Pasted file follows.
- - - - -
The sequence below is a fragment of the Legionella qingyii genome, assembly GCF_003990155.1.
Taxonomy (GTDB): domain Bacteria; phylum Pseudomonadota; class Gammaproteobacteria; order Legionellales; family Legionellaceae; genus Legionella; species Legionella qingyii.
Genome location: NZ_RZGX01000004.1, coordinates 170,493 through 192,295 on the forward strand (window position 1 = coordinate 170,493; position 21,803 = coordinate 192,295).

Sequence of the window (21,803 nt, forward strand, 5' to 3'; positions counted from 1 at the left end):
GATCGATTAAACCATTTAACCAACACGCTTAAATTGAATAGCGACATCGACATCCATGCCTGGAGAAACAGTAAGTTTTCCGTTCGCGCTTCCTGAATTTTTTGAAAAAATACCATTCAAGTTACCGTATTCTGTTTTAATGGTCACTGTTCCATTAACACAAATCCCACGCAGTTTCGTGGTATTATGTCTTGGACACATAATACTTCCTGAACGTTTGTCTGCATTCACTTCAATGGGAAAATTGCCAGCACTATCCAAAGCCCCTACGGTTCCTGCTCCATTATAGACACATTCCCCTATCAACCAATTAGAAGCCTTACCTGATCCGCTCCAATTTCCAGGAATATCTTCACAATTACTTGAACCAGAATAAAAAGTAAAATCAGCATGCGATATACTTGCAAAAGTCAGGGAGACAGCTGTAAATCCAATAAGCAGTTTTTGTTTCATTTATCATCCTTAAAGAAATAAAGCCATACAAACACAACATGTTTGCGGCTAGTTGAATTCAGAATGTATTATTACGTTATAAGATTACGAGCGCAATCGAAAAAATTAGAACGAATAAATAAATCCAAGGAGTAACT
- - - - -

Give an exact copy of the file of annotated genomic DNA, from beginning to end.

The sequence below is a fragment of the Legionella qingyii genome, assembly GCF_003990155.1.
Taxonomy (GTDB): domain Bacteria; phylum Pseudomonadota; class Gammaproteobacteria; order Legionellales; family Legionellaceae; genus Legionella; species Legionella qingyii.
Genome location: NZ_RZGX01000004.1, coordinates 170,493 through 192,295 on the forward strand (window position 1 = coordinate 170,493; position 21,803 = coordinate 192,295).

Sequence of the window (21,803 nt, forward strand, 5' to 3'; positions counted from 1 at the left end):
GATCGATTAAACCATTTAACCAACACGCTTAAATTGAATAGCGACATCGACATCCATGCCTGGAGAAACAGTAAGTTTTCCGTTCGCGCTTCCTGAATTTTTTGAAAAAATACCATTCAAGTTACCGTATTCTGTTTTAATGGTCACTGTTCCATTAACACAAATCCCACGCAGTTTCGTGGTATTATGTCTTGGACACATAATACTTCCTGAACGTTTGTCTGCATTCACTTCAATGGGAAAATTGCCAGCACTATCCAAAGCCCCTACGGTTCCTGCTCCATTATAGACACATTCCCCTATCAACCAATTAGAAGCCTTACCTGATCCGCTCCAATTTCCAGGAATATCTTCACAATTACTTGAACCAGAATAAAAAGTAAAATCAGCATGCGATATACTTGCAAAAGTCAGGGAGACAGCTGTAAATCCAATAAGCAGTTTTTGTTTCATTTATCATCCTTAAAGAAATAAAGCCATACAAACACAACATGTTTGCGGCTAGTTGAATTCAGAATGTATTATTACGTTATAAGATTACGAGCGCAATCGAAAAAATTAGAACGAATAAATAAATCCAAGGAGTAACT